b) Mont Cervin
c) Monte Cervino
d) all of the above
The answer is D. Asking Italians about The Matterhorn – a Swiss mountain also visible from Italy and France – will produce blank stares. I speak from experience. But ask about Il Cervino and you’ll be met with enthusiasm about its beauty. (To further confuse things, many people refer to it as Zermatt, which is actually the name of the town at the base of the mountain.)
Some place names are easy to figure out: you can infer that Roma is Rome, Napoli is Naples, and Milano is Milan. But many travelers are surprised to discover that there is no Florence or Venice in Italy. You’re getting off the train or exiting the highway at Firenze or Venezia, respectively. And some translations of place names are downright puzzling. I almost missed a flight once from Milan to Munich, Germany, because I didn’t know that in Italian, the word for Munich is Monaco.
Assume it’s lost in translation, not ignorance
As a exchange student at an Italian high school, I was surprised that the Canadian school curriculum had completely neglected to teach me about a famous and significant ruler in the Middle Ages, Carlo Magno. I was wowed by his achievements, and my Italian classmates couldn’t believe I had never heard of him. Pretty soon, the details started ringing a bell and I realized: it was Charlemagne! Giovanni Caboto was the explorer John Cabot! Yet for some reason I had learned about Marco Polo, and not Mark Pole.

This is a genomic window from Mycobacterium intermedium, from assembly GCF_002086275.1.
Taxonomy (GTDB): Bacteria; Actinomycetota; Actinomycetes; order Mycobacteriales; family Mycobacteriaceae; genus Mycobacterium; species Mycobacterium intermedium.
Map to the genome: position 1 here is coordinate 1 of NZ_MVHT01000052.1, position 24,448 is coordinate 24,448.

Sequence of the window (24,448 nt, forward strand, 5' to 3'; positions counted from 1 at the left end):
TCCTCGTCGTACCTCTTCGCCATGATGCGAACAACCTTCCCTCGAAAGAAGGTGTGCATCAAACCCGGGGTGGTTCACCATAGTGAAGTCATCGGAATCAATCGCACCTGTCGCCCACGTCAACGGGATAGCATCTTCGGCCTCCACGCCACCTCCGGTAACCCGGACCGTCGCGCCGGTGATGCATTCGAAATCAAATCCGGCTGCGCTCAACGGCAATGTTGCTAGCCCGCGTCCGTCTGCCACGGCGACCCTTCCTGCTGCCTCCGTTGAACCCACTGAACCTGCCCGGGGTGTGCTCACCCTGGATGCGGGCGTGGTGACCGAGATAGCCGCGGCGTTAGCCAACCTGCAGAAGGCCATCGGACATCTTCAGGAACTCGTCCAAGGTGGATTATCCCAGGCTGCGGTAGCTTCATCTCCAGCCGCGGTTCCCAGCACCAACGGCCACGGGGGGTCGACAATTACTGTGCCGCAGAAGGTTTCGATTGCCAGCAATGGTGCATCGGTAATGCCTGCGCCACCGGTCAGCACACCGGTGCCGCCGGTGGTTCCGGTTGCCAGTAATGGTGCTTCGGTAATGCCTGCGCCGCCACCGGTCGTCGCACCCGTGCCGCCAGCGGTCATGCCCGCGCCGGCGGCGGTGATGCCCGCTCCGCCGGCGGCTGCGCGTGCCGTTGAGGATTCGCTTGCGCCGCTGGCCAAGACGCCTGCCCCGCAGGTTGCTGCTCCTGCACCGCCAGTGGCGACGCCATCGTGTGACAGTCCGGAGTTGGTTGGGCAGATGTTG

So whether or not you’ve learned the various ways of saying “hello” in Italian or perfected the rolling r’s in arrivederci, make time before your trip to review the Italian names of the cities you’re visiting. And once in Italy, while getting to know the locals remember that there are lots of Carlo Magnos out there. The Italians may have never heard of Charlemagne, but they may know more about Carlo Magno than you do.
Photo by Dylan Marriott
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